You’ll need to decide whether you want a revocable or irrevocable trust.

A revocable trust gives you more flexibility since you can change or dissolve it during your lifetime. This can be helpful if you anticipate changes in your assets or wishes.

An irrevocable trust, while more rigid, offers stronger asset protection and potential tax benefits. Discuss these options with an estate planning attorney to determine which type best suits your needs.

3. Select a Trustee

The trustee is the person or entity responsible for managing the trust. You can appoint yourself as the trustee while you’re alive, allowing you to maintain control.

However, you’ll also need to designate a successor trustee to take over upon your death or if you become incapacitated. This could be a trusted family member, friend, or a professional trustee (like a bank or trust company).

Make sure your chosen trustee understands their responsibilities and is willing to take on the role.

4. Determine the Beneficiaries

Clearly outline who will benefit from the trust. Beneficiaries typically include your immediate family members, such as your spouse and children, but you can also include other loved ones or even charitable organizations.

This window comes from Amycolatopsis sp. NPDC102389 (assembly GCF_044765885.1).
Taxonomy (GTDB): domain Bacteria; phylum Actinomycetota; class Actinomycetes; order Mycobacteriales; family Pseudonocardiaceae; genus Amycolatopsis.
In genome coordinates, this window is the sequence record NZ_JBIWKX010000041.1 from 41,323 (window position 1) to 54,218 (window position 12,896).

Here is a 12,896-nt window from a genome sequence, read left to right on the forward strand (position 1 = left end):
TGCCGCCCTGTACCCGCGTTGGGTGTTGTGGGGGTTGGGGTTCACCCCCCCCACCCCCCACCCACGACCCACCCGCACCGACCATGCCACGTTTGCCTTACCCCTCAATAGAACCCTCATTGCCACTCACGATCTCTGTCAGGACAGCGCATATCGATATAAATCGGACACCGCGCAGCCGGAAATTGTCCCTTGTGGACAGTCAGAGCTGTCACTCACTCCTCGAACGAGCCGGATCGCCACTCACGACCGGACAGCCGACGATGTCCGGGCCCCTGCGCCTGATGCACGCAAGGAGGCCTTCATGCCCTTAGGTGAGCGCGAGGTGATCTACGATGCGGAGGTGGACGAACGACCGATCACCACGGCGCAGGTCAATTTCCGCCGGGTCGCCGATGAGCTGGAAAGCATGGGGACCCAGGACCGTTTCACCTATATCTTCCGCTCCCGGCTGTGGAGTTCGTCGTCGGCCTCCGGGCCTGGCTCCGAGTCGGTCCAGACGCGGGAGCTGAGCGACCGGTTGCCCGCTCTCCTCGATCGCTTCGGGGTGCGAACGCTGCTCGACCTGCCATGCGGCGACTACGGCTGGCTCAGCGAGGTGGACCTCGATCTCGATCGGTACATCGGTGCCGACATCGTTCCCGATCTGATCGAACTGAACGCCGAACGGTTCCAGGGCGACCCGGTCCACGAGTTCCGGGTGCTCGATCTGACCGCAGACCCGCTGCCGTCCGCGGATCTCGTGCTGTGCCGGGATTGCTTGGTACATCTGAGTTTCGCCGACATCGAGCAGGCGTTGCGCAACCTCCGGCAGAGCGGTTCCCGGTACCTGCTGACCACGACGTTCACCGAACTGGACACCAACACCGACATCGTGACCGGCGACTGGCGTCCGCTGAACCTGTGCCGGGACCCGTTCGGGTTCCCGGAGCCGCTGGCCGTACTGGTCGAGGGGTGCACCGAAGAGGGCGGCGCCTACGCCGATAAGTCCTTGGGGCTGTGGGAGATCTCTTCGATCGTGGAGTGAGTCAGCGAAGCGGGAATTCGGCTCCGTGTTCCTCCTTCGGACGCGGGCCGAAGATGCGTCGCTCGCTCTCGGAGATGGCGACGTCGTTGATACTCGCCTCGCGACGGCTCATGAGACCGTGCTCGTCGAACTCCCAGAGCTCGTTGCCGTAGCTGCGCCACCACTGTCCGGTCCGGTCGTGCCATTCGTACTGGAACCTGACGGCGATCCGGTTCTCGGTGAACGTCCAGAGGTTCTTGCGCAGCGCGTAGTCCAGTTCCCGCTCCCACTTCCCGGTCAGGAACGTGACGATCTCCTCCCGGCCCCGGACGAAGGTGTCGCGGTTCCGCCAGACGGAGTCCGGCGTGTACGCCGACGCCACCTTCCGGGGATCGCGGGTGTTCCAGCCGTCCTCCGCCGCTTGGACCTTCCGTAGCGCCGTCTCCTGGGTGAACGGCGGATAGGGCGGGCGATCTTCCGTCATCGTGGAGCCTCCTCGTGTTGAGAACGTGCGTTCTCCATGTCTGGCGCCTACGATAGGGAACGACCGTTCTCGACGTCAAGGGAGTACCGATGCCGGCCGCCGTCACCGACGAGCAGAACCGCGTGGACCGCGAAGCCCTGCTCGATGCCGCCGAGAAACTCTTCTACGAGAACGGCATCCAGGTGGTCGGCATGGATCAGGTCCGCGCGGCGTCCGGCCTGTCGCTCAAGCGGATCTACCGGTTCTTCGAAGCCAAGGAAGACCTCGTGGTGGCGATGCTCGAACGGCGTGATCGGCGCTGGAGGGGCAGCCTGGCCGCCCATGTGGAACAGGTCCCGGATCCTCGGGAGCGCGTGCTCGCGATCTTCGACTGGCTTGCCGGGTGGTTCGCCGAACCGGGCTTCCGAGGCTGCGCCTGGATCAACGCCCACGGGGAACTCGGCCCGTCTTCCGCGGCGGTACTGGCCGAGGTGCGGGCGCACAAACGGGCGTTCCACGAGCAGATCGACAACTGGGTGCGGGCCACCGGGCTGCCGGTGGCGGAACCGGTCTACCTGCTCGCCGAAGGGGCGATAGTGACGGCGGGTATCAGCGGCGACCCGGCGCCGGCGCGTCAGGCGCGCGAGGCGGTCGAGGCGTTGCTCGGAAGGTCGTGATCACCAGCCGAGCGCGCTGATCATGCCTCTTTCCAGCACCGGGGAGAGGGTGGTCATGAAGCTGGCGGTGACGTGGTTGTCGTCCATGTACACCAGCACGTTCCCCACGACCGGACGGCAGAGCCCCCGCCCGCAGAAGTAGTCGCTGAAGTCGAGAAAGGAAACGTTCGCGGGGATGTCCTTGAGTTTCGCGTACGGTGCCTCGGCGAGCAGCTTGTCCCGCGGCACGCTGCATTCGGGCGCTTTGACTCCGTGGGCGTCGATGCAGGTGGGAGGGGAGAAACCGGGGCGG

Specify how and when they will receive their inheritance. For example, you might set up the trust to distribute funds for your children’s education or to provide them with regular income.


5. Draft the Trust Document

This is the legal document that establishes the trust and outlines its terms. It’s crucial to work with an estate planning attorney to draft this document. They will ensure it’s legally sound and tailored to your specific needs and wishes.

The trust document will detail the trust’s purpose, the trustee’s powers, the beneficiaries, and how the assets will be managed and distributed.

6. Fund the Trust

Funding the trust means transferring ownership of your assets into the trust. This involves changing titles on properties, updating beneficiary designations on financial accounts, and moving funds into the trust.

For example, you’ll need to retitle your home in the name of the trust and update bank account information.

This step is critical – if assets are not properly transferred, they won’t be covered by the trust.